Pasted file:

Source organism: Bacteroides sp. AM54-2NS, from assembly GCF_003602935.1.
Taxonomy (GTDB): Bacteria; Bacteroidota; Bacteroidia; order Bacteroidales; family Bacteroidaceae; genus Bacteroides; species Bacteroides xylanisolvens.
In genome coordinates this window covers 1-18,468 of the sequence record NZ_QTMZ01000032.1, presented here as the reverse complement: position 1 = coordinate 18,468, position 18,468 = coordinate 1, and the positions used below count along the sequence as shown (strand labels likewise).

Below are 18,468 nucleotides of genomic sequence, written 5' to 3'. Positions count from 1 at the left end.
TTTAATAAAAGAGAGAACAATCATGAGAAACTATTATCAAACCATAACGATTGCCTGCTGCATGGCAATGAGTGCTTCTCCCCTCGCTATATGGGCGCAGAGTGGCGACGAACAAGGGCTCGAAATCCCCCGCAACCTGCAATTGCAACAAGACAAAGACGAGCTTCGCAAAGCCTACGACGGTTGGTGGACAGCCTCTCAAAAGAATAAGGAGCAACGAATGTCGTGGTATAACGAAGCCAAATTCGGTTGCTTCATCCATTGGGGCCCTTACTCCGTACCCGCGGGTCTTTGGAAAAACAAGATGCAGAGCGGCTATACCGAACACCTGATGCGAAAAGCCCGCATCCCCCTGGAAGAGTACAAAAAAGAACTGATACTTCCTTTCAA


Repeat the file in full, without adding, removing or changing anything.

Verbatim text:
Source organism: Bacteroides sp. AM54-2NS, from assembly GCF_003602935.1.
Taxonomy (GTDB): Bacteria; Bacteroidota; Bacteroidia; order Bacteroidales; family Bacteroidaceae; genus Bacteroides; species Bacteroides xylanisolvens.
In genome coordinates this window covers 1-18,468 of the sequence record NZ_QTMZ01000032.1, presented here as the reverse complement: position 1 = coordinate 18,468, position 18,468 = coordinate 1, and the positions used below count along the sequence as shown (strand labels likewise).

Below are 18,468 nucleotides of genomic sequence, written 5' to 3'. Positions count from 1 at the left end.
TTTAATAAAAGAGAGAACAATCATGAGAAACTATTATCAAACCATAACGATTGCCTGCTGCATGGCAATGAGTGCTTCTCCCCTCGCTATATGGGCGCAGAGTGGCGACGAACAAGGGCTCGAAATCCCCCGCAACCTGCAATTGCAACAAGACAAAGACGAGCTTCGCAAAGCCTACGACGGTTGGTGGACAGCCTCTCAAAAGAATAAGGAGCAACGAATGTCGTGGTATAACGAAGCCAAATTCGGTTGCTTCATCCATTGGGGCCCTTACTCCGTACCCGCGGGTCTTTGGAAAAACAAGATGCAGAGCGGCTATACCGAACACCTGATGCGAAAAGCCCGCATCCCCCTGGAAGAGTACAAAAAAGAACTGATACTTCCTTTCAA